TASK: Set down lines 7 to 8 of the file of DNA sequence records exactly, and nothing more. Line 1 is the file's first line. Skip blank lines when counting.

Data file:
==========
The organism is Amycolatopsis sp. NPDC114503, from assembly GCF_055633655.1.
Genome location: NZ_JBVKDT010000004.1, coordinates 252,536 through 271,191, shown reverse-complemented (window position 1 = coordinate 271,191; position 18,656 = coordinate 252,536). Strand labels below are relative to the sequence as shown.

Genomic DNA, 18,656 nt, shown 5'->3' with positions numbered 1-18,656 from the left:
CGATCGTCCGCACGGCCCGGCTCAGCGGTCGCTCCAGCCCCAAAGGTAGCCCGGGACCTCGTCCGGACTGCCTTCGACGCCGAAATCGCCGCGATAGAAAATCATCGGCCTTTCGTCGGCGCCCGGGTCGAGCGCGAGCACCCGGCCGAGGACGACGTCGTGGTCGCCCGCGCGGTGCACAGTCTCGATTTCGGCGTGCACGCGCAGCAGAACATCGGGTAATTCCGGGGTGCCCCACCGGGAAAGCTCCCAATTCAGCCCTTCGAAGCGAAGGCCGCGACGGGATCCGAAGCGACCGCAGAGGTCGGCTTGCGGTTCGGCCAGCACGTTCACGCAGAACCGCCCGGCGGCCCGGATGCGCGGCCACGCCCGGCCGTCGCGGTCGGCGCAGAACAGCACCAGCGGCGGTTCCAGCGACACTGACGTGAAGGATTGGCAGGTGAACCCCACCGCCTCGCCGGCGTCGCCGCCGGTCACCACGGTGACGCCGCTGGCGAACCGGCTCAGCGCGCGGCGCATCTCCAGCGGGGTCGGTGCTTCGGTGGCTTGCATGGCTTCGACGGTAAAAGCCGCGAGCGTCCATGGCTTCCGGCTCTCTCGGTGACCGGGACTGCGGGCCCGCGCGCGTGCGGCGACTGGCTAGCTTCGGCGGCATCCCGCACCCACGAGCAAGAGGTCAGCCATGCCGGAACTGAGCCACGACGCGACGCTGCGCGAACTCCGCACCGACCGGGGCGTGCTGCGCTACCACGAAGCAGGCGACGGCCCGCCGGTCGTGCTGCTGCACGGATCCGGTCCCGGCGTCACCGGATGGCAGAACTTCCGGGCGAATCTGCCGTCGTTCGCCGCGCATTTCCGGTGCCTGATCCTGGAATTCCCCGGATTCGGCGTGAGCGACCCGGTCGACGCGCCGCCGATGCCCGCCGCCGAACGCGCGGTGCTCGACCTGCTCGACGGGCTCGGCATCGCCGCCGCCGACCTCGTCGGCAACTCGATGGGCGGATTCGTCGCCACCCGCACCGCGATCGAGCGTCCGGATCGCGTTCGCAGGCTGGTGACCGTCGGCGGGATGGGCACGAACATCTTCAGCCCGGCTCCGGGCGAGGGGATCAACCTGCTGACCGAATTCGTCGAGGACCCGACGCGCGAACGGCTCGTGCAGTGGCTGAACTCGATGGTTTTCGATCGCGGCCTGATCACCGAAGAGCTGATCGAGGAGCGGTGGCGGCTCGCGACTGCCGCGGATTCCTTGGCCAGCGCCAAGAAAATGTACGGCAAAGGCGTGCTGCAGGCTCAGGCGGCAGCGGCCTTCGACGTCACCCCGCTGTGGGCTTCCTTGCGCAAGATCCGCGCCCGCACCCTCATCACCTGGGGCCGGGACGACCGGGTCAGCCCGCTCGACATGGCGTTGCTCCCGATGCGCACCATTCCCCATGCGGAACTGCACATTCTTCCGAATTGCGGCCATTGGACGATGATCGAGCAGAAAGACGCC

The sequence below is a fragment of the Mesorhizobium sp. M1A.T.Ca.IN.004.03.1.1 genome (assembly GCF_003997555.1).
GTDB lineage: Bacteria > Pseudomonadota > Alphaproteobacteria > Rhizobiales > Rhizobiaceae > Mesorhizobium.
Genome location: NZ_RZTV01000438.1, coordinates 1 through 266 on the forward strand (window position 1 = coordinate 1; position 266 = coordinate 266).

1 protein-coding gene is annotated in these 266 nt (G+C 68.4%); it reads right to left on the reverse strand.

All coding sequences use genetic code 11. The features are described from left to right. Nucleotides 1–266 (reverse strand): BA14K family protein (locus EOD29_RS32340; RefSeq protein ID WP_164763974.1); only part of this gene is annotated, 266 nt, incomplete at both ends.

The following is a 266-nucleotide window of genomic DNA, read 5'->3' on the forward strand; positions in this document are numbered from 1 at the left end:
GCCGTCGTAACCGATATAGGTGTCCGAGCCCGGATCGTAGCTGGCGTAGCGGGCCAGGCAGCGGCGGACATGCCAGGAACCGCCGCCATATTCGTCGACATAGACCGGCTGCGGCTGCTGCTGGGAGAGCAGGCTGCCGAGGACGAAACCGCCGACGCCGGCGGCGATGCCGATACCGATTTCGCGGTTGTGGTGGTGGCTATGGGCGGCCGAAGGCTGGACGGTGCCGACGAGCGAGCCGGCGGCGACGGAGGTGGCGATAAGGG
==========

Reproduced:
Genome location: NZ_RZTV01000438.1, coordinates 1 through 266 on the forward strand (window position 1 = coordinate 1; position 266 = coordinate 266).

1 protein-coding gene is annotated in these 266 nt (G+C 68.4%); it reads right to left on the reverse strand.